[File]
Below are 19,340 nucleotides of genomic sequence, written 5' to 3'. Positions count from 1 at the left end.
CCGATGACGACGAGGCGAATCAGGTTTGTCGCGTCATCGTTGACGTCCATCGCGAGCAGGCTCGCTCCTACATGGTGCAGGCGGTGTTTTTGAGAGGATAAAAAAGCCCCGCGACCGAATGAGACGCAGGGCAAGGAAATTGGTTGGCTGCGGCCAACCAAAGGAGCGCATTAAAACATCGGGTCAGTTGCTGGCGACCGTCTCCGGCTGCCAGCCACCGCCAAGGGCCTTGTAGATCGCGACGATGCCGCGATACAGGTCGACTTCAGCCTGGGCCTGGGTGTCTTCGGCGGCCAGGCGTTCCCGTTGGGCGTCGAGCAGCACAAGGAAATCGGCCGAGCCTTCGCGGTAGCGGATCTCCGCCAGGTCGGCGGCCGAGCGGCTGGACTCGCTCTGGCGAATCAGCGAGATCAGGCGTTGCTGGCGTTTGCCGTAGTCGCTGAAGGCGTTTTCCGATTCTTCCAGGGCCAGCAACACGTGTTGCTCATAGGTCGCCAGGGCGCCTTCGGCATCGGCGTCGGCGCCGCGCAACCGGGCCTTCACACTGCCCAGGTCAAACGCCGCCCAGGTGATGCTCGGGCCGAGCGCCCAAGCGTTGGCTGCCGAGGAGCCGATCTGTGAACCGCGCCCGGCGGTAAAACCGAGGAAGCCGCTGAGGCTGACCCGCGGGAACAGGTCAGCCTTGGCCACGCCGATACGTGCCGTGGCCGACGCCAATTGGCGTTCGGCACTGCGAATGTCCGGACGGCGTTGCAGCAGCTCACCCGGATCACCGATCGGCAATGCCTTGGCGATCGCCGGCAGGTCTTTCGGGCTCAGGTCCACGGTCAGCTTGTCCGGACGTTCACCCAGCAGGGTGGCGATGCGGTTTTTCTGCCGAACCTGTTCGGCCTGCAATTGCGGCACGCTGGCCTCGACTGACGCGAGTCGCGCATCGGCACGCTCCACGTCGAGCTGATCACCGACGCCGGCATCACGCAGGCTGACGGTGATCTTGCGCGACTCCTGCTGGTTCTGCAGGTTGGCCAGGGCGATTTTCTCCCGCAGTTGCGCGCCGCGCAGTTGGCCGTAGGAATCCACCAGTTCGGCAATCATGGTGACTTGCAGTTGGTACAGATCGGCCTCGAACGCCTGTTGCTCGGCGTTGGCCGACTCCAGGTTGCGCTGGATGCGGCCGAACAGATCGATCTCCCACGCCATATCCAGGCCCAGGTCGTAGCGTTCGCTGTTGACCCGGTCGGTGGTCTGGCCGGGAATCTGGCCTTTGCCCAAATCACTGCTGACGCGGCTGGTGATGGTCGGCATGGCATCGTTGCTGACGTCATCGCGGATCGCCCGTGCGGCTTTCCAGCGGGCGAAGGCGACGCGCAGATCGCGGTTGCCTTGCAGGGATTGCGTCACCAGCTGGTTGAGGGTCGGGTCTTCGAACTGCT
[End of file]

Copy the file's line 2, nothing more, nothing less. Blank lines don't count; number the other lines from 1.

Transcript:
CCGATGACGACGAGGCGAATCAGGTTTGTCGCGTCATCGTTGACGTCCATCGCGAGCAGGCTCGCTCCTACATGGTGCAGGCGGTGTTTTTGAGAGGATAAAAAAGCCCCGCGACCGAATGAGACGCAGGGCAAGGAAATTGGTTGGCTGCGGCCAACCAAAGGAGCGCATTAAAACATCGGGTCAGTTGCTGGCGACCGTCTCCGGCTGCCAGCCACCGCCAAGGGCCTTGTAGATCGCGACGATGCCGCGATACAGGTCGACTTCAGCCTGGGCCTGGGTGTCTTCGGCGGCCAGGCGTTCCCGTTGGGCGTCGAGCAGCACAAGGAAATCGGCCGAGCCTTCGCGGTAGCGGATCTCCGCCAGGTCGGCGGCCGAGCGGCTGGACTCGCTCTGGCGAATCAGCGAGATCAGGCGTTGCTGGCGTTTGCCGTAGTCGCTGAAGGCGTTTTCCGATTCTTCCAGGGCCAGCAACACGTGTTGCTCATAGGTCGCCAGGGCGCCTTCGGCATCGGCGTCGGCGCCGCGCAACCGGGCCTTCACACTGCCCAGGTCAAACGCCGCCCAGGTGATGCTCGGGCCGAGCGCCCAAGCGTTGGCTGCCGAGGAGCCGATCTGTGAACCGCGCCCGGCGGTAAAACCGAGGAAGCCGCTGAGGCTGACCCGCGGGAACAGGTCAGCCTTGGCCACGCCGATACGTGCCGTGGCCGACGCCAATTGGCGTTCGGCACTGCGAATGTCCGGACGGCGTTGCAGCAGCTCACCCGGATCACCGATCGGCAATGCCTTGGCGATCGCCGGCAGGTCTTTCGGGCTCAGGTCCACGGTCAGCTTGTCCGGACGTTCACCCAGCAGGGTGGCGATGCGGTTTTTCTGCCGAACCTGTTCGGCCTGCAATTGCGGCACGCTGGCCTCGACTGACGCGAGTCGCGCATCGGCACGCTCCACGTCGAGCTGATCACCGACGCCGGCATCACGCAGGCTGACGGTGATCTTGCGCGACTCCTGCTGGTTCTGCAGGTTGGCCAGGGCGATTTTCTCCCGCAGTTGCGCGCCGCGCAGTTGGCCGTAGGAATCCACCAGTTCGGCAATCATGGTGACTTGCAGTTGGTACAGATCGGCCTCGAACGCCTGTTGCTCGGCGTTGGCCGACTCCAGGTTGCGCTGGATGCGGCCGAACAGATCGATCTCCCACGCCATATCCAGGCCCAGGTCGTAGCGTTCGCTGTTGACCCGGTCGGTGGTCTGGCCGGGAATCTGGCCTTTGCCCAAATCACTGCTGACGCGGCTGGTGATGGTCGGCATGGCATCGTTGCTGACGTCATCGCGGATCGCCCGTGCGGCTTTCCAGCGGGCGAAGGCGACGCGCAGATCGCGGTTGCCTTGCAGGGATTGCGTCACCAGCTGGTTGAGGGTCGGGTCTTCGAACTGCT